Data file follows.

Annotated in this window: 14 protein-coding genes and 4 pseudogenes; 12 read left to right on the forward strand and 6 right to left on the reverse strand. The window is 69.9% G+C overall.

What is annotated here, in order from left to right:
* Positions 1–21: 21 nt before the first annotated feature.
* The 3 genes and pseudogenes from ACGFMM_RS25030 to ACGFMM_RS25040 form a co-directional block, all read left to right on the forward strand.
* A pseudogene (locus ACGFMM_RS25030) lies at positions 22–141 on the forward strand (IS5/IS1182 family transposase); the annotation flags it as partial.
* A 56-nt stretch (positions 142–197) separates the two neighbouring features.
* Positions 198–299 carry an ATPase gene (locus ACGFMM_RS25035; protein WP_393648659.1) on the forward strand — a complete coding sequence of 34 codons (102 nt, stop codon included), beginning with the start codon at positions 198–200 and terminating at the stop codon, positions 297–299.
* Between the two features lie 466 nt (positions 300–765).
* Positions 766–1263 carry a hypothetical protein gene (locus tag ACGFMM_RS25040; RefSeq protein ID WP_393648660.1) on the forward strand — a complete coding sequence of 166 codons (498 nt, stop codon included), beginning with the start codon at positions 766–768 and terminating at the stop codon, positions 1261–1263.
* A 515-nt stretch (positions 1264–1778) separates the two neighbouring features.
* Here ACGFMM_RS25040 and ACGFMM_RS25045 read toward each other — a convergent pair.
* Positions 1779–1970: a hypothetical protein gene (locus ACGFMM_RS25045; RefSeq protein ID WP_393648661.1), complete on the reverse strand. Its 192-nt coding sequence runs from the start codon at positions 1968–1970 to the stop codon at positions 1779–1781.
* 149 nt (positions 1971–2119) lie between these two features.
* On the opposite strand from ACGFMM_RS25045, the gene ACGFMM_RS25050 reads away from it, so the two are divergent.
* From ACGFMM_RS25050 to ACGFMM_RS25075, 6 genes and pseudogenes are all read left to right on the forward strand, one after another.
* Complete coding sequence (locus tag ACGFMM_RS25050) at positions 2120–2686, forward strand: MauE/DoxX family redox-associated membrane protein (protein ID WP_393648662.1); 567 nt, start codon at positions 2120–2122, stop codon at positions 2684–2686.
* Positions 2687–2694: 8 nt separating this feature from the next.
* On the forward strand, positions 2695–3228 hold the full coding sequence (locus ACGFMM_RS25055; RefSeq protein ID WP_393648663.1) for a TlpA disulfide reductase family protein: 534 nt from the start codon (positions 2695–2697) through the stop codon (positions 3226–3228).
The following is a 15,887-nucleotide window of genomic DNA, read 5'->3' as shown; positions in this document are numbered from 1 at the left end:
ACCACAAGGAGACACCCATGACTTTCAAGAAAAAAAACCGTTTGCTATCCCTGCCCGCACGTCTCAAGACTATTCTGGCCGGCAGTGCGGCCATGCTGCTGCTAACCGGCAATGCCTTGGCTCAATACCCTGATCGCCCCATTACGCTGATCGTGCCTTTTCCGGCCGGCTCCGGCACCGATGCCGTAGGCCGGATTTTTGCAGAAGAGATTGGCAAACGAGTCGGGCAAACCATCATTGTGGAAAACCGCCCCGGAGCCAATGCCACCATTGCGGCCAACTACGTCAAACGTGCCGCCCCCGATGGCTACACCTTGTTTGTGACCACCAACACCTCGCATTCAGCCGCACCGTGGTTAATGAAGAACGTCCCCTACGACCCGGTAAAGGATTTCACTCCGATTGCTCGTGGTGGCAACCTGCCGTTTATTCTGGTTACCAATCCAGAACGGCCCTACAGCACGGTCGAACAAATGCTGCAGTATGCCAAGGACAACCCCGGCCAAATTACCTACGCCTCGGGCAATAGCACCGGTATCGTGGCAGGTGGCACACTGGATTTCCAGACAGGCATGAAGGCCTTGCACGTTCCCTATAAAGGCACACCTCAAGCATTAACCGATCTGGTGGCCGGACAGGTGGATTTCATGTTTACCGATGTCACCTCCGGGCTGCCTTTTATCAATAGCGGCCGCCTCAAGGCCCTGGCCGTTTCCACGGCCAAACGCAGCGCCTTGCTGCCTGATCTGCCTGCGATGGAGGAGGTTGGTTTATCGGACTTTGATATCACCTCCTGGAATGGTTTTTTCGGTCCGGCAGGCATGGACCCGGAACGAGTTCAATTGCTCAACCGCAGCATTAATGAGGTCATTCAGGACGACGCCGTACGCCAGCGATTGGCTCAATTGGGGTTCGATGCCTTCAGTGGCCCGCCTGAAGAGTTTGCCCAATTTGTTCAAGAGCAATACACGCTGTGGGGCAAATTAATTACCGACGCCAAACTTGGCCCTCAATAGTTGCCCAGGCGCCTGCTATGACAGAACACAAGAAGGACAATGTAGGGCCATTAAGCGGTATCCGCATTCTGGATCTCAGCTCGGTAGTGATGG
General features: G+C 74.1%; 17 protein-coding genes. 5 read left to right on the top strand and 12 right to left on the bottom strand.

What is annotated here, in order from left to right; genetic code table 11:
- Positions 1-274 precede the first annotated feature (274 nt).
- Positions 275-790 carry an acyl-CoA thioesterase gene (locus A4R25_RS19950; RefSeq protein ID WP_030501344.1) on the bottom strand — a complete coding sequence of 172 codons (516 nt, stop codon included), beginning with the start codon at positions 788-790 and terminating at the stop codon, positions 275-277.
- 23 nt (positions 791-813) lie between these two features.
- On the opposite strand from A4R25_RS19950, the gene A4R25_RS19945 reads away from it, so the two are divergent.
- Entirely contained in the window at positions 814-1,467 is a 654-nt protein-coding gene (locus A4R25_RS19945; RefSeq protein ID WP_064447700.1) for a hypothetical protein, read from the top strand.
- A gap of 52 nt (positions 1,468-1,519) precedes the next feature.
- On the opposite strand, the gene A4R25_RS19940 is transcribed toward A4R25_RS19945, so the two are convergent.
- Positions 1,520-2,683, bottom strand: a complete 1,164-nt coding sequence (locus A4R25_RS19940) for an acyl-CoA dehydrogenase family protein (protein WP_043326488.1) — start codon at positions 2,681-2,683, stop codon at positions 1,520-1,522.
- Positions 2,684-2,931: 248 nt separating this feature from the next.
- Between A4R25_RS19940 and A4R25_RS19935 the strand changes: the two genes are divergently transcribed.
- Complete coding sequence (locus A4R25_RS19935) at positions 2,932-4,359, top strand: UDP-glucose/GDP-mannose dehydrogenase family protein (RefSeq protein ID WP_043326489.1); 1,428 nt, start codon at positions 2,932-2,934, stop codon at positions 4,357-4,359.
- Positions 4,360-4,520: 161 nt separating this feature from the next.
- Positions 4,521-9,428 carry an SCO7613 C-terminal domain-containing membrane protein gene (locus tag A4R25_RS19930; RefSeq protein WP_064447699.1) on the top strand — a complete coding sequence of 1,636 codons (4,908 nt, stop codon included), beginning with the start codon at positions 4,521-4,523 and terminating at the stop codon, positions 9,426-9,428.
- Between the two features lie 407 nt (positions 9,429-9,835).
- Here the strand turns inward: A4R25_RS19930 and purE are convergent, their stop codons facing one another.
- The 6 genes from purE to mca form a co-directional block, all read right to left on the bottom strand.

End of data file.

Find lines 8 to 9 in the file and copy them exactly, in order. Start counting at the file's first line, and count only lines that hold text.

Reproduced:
* Between the two features lie 466 nt (positions 300–765).
* Positions 766–1263 carry a hypothetical protein gene (locus tag ACGFMM_RS25040; RefSeq protein ID WP_393648660.1) on the forward strand — a complete coding sequence of 166 codons (498 nt, stop codon included), beginning with the start codon at positions 766–768 and terminating at the stop codon, positions 1261–1263.